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There's A Wealth of Information in Cemeteries - Part 3
Column published: 23 November 2007
By: Shirley Gage Hodges   Biography & Archived Articles


I always find the fall of the year a beautiful time to wander through the cemeteries looking for the tombstones of my loved ones. The fall foliage and cooler air have two wonderful benefits as far as I am concerned. I love the colors and I don't have to worry about snakes.

As we wander through the cemeteries we can find the full range of tombstones from the very humble to the very grand. Sometimes the contrast between different areas of the cemetery are quite striking. One side will have grand, massive monuments and the other side will contain graves marked with more humble tombstones. Both types of tombstones carry the same type of information and they were erected with the same amount of love and respect for the one who has passed away

In our travels we have found many tombstones that were not professionally made. Many of them are made from semi-permanent materials such as untreated wood or unpainted metal. They are sometimes very simple but can be more elaborate. They should never be viewed as an inexpensive substitute for a more elaborate tombstone. In many cases they offer a more personal tribute and give us more understanding about the deceased.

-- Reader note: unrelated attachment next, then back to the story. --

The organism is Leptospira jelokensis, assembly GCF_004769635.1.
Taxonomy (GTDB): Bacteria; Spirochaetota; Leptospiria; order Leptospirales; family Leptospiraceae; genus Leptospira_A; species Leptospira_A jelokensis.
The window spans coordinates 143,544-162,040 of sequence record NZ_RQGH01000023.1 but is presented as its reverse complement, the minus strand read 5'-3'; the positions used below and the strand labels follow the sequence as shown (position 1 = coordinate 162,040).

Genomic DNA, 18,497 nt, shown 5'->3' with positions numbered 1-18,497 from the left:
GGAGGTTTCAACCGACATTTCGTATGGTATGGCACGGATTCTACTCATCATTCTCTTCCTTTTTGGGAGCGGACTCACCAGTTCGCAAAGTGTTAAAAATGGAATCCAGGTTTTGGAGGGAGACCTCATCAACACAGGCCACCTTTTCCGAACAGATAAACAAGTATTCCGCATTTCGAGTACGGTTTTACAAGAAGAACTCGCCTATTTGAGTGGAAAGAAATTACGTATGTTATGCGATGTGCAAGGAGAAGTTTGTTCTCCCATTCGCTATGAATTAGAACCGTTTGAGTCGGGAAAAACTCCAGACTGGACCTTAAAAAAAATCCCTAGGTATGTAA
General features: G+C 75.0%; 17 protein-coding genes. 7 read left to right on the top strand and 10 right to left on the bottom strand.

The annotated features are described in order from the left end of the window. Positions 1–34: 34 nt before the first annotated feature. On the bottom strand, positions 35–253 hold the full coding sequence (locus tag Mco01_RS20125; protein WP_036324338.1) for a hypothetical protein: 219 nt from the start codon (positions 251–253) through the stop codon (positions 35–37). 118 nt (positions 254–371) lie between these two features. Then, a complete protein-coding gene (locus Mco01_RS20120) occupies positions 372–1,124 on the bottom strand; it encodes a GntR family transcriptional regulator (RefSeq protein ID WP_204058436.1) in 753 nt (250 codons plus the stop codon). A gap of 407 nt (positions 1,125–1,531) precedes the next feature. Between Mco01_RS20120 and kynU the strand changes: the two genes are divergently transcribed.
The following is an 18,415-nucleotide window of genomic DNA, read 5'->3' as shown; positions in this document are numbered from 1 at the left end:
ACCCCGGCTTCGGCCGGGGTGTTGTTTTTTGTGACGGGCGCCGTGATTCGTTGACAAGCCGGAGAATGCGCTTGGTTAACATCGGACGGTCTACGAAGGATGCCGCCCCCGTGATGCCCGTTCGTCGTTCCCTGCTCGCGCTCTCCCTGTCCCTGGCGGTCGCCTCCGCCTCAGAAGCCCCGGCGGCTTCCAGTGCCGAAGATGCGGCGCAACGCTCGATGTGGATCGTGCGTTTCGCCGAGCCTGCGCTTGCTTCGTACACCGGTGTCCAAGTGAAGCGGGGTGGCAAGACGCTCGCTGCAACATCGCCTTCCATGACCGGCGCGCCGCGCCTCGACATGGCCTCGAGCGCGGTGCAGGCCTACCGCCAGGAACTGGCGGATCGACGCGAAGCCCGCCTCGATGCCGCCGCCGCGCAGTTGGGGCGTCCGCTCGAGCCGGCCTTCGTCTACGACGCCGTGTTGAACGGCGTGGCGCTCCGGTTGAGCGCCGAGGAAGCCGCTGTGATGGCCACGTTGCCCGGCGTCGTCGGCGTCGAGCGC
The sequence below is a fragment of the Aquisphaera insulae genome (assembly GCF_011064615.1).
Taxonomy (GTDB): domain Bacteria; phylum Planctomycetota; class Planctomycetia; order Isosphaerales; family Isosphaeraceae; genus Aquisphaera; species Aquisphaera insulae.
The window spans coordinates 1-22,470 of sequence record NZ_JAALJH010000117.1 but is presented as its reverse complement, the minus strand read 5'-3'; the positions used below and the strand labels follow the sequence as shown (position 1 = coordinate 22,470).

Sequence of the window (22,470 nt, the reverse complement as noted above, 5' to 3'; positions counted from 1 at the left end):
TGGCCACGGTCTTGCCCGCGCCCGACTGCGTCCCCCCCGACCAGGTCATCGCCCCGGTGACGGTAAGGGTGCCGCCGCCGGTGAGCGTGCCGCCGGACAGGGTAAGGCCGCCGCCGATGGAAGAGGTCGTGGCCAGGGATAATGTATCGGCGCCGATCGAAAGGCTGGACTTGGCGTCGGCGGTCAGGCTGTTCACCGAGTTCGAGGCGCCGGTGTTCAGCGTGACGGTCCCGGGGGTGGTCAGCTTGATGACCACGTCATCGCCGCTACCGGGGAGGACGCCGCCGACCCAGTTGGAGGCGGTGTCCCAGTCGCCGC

I would like to share some wonderful examples that we have had our hearts touched by over the years. These were both found in Arizona.


We found the following markers in Ohio. It would be interesting to know the story behind some of these markers. We can learn a lot about people when we can find the reasons for their selections.


Take advantage of beautiful fall days and wander through some of your local cemeteries. Even if you don't have ancestors there it may give you some ideas and things to think about as you are looking for your relatives.

This is Part 3 of a multi- part series: Part 1, Part 2, Part 3

Until next time :)

Shirley Hodges, biography & genealogy lectures; email: genealogyshirl@hotmail.com


Editor's Note: Shirley Hodges is the author of the popular Guide to United States Census, 1790-1930





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